People often ask me, “Why don’t moderate Muslims speak up more? If they’re truly against what radical or fundamentalist Muslims are doing, why don’t they grab the world stage and denounce them?” The silence of moderate Muslims is hard for many people to understand.
Meanwhile, there has been great disagreement within the Muslim world over what the true message of Islam is and who should speak on its behalf. The intense debate and introspective reflection has, at times, led to violent battles between Muslims. ISIS and other radical Islamists are currently killing far more Muslims than Christians. Islam is going through a very difficult period. But too few people in the West realize this.
Through a family connection, I’ve had the pleasure of getting to know Mustafa Akyol, an accomplished author and a leading voice among the world’s moderate Muslims. Through outlets like The New York Times, Wall Street Journal and The Economist, Mustafa is “speaking up.” His second book, Islam Without Extremes, is an excellent read. His most recent book, The Islamic Jesus: How the King of the Jews Became a Prophet of the Muslims, is perhaps his most significant work—turning heads and hearts in both the Muslim and Christian worlds.
Mustafa and his family visited the Chicago area this spring, and he took part in an interfaith gathering at my brother’s church. Many friends, both Christians and Muslims, came to hear Mustafa speak from his latest book. My jaw dropped when I heard him so eloquently explain the enormous common ground Christians and Muslims have in Jesus. Muslims and Christians believe Jesus was born of a virgin, was sinless, was the Messiah, performed miracles, was the Word and Spirit of God and came to earth. He quoted Muhammad, who said Muslims should expect to find the deepest and longest-lasting friendships and love with Christians versus people from any other religion. (Of course, there are significant differences between Christians and Muslims. Christians believe in the divinity of Jesus and the fact that He died on the cross to save us from our sins, whereas Muslims believe He was a great prophet but not God Himself.)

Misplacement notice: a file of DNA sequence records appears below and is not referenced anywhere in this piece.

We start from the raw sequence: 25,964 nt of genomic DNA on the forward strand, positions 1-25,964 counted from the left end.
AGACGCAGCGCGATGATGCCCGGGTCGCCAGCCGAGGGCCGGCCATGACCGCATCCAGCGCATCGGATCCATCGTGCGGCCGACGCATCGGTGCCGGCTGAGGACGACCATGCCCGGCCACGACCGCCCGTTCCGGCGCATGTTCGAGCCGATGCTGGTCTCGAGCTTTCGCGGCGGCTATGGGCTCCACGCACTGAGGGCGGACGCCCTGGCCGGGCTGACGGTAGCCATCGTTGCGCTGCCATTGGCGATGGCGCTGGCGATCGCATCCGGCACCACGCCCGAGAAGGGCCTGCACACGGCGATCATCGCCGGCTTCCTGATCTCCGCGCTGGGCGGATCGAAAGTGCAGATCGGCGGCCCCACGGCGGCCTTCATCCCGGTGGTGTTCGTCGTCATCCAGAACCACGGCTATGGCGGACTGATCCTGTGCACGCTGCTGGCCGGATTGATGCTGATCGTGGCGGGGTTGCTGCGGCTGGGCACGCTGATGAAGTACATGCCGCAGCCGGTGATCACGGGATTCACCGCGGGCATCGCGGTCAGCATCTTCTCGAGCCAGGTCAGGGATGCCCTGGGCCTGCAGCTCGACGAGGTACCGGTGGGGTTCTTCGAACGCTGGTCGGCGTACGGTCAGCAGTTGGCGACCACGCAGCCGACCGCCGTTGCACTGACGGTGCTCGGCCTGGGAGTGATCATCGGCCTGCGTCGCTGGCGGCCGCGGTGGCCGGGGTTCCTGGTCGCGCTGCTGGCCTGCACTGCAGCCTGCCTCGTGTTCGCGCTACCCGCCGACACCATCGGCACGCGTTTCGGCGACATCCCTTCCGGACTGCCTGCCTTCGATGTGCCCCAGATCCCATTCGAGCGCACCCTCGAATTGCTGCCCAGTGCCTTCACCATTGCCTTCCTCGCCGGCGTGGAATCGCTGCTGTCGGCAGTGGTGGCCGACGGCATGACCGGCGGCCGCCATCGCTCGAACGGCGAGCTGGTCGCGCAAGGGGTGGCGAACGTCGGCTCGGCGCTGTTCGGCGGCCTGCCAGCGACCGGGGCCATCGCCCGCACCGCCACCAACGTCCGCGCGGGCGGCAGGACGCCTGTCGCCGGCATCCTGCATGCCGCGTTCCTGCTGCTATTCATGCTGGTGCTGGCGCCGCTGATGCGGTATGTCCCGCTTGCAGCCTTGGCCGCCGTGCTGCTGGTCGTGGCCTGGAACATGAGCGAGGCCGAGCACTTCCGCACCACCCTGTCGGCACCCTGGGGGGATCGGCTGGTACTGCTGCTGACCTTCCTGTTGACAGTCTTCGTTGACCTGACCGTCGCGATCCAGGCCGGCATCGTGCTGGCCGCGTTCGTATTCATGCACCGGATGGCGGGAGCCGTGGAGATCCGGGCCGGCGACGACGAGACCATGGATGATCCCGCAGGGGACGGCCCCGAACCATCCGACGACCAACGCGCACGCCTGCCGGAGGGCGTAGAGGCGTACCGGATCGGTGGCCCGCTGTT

The end of his talk astounded me the most. Mustafa shared that writing the last chapter of the book was one of the richest, most rewarding experiences of his life. In it, he says Islam is currently going through a terrible, embarrassing, dark age. It’s in desperate need of reformation and redefinition. He believes the life and teachings of Jesus are what will save Islam from further destruction, and listening more to what Jesus taught will help Muslims return to the core, essential messages of the Quran. He believes there are many rigid Muslim leaders today who lean too heavily on the traditions of Islam and not enough on the moral lessons from the Quran itself. Such tendency, he says, is leading many Muslims to violence, self-righteousness and anger.
Mustafa has spent the last 15 years studying the Bible, particularly the New Testament and Gospels. He considers Jesus the greatest teacher who has ever lived and deeply admires the way Jesus confronted the Pharisees and Sadducees. He wants Muslims to ask Jesus to do the same today—confront the similarly legalistic and self-righteous leaders of their own faith. He also wants Muslims to become followers of Jesus. The last line of his book states explicitly, “Surely, we do not worship Jesus like Christians do. Yet still, we can follow him. In fact, given our grim malaise and his shining wisdom, we need to follow him.”
The Bible reminds us to be quick to listen, slow to speak and slow to get angry (James 1:19b). We have much to learn from moderate Muslim leaders like Mustafa Akyol who want to listen to the teachings of Jesus. May we too be quick to listen to the wisdom He offers and look for opportunities to find common ground with our Muslim neighbors.
—Dan McNerney, Associate Director